FGCU students say sheriff's remarks won't keep them from Eaglepalooza

Members of the music club held an impromptu jam session on the second floor balcony of the Florida Gulf Coast University Student Union. They said music is a form of self-expression. Recently, Lee County Sheriff Mike Scott spoke out against an FGCU-sponsored concert that will feature hip-hop artists Ludacris and Kendrick Lamar because of the artists’ lyrical content.

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Members of the music club held an impromptu jam session on the second floor balcony of the Florida Gulf Coast University Student Union. They said music is a form of self-expression. Recently, Lee County Sheriff Mike Scott spoke out against an FGCU-sponsored concert that will feature hip-hop artists Ludacris and Kendrick Lamar because of the artists’ lyrical content.

The scheduled performances of two hip-hop artists at a Florida Gulf Coast University concert caused Lee County Sheriff Mike Scott to speak out against the event, but some students said Thursday his opinion will not stop them from attending.

Solo artists Kendrick Lamar and Ludacris are slated to perform at Eaglepalooza, an annual concert sponsored by the university. Concert organizers plan to hold the event Nov. 24 at county-owned JetBlue Park, though that has not yet been made official.

Lee County Sheriff Mike Scott has publicly denounced the concert because of the artists’ use of language in their songs, particularly the “N-word.”

Scott said he doesn’t understand why the university would want to allow those performers on stage at a county facility because it is “common knowledge that certain hip-hop acts tend to incite or end up in violence.”

He said Ludacris’ use of lyrics such as “caskets,” “lead showers” and “disturbing the peace” in his songs “are contrary to what we stand for.”

“We all scratch our heads and wonder why we have this inner city violence,” Scott said, adding people are “mimicking the lyrics.”

Kayla McDuffie, 18, a student at FGCU, said she does not think there is anything in those artists’ lyrics that will lead to violence at the concert.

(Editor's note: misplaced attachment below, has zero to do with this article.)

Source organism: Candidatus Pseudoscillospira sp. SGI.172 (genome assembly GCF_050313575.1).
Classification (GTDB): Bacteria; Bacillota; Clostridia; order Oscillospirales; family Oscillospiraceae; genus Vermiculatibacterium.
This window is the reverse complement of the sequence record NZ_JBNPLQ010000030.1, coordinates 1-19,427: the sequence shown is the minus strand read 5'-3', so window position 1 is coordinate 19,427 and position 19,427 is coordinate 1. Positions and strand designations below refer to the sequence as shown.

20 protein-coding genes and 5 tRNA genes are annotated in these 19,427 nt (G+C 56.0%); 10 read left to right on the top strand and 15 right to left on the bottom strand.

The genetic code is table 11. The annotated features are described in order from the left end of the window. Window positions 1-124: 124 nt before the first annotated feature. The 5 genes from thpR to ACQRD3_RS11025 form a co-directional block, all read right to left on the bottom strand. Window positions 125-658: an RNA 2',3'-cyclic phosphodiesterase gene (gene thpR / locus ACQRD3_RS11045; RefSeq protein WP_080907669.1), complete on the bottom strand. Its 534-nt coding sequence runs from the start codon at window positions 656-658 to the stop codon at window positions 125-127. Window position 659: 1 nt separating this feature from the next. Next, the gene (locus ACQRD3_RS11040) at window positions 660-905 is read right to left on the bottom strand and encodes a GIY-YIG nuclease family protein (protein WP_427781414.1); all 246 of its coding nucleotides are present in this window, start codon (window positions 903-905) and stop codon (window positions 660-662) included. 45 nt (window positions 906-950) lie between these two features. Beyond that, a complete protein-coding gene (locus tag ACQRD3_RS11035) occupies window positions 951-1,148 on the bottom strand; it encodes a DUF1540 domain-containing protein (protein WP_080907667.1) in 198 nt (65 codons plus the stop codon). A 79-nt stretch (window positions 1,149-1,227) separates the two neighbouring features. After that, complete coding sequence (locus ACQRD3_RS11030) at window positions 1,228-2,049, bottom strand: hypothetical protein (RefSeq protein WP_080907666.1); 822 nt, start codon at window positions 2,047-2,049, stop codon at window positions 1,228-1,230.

“You can take anything out of context. It depends on the state of mind that you are listening with,” McDuffie said. “Two people can listen to the same song and get different emotions from it.”

She said she feels safe at FGCU events and plans to attend Eaglepalooza.

“Everyone is excited because (Kendrick Lamar) is such a big deal,” she said. “He’s on top of the charts. He’s everywhere.”

J. Michael Rollo, vice president of student affairs at the university, said students look forward to the event every year.

“It’s a big event on this campus and they are very excited about the acts that have been selected,” he said.

Students who serve on the FGCU Programming Board, which receives funding from a portion of an activity and service fee that all students pay in their tuition, come up with a list of potential Eaglepalooza artists. The board then consults with an outside agency to book acts for the concert.

FGCU officials conduct performance history checks on the artists but do not reject any of them based on lyrical content, Rollo said.

“The university does not get into censoring what the students listen to,” Rollo said. “It’s really more about safety.”

Two of the last seven Eaglepalooza concerts have been held at Germain Arena, according to the university.

Germain Arena did enter into conversations with FGCU about hosting the concert again this year, according to Sammy Wallace, vice president of event programming for the venue. But he said the university’s decision to switch to JetBlue Park was due to logistics, not safety.

“It really became more of an issue with the dates,” he said.

Wallace, who has been in his position for five years, said Germain Arena has had “no issues” with any FGCU events it has hosted — hip-hop or otherwise.

“They have been safe,” Wallace said.

Sidney Hollowell, 20, a student at FGCU, said he wants to see Kendrick Lamar in person and “does not care” about what Scott thinks.

“It’s music. It’s due to interpretation,” Hollowell said. “No offense to the sheriff, but I highly doubt he listens to Kendrick.”

Music is a big part of Hollowell’s life. That afternoon, he brought his acoustic guitar with him to a music club meeting on the second floor balcony of the student union. He jammed a bit with a couple of his friends, including Brad Talbot, who said he doesn’t plan to attend Eaglepalooza.

Talbot, 19, does not listen to rap music and dislikes the lyrics. He said he did not agree with the sheriff’s approach, however.

“We’re adults. It’s a matter of what we want more than a matter of what he thinks,” Talbot said.

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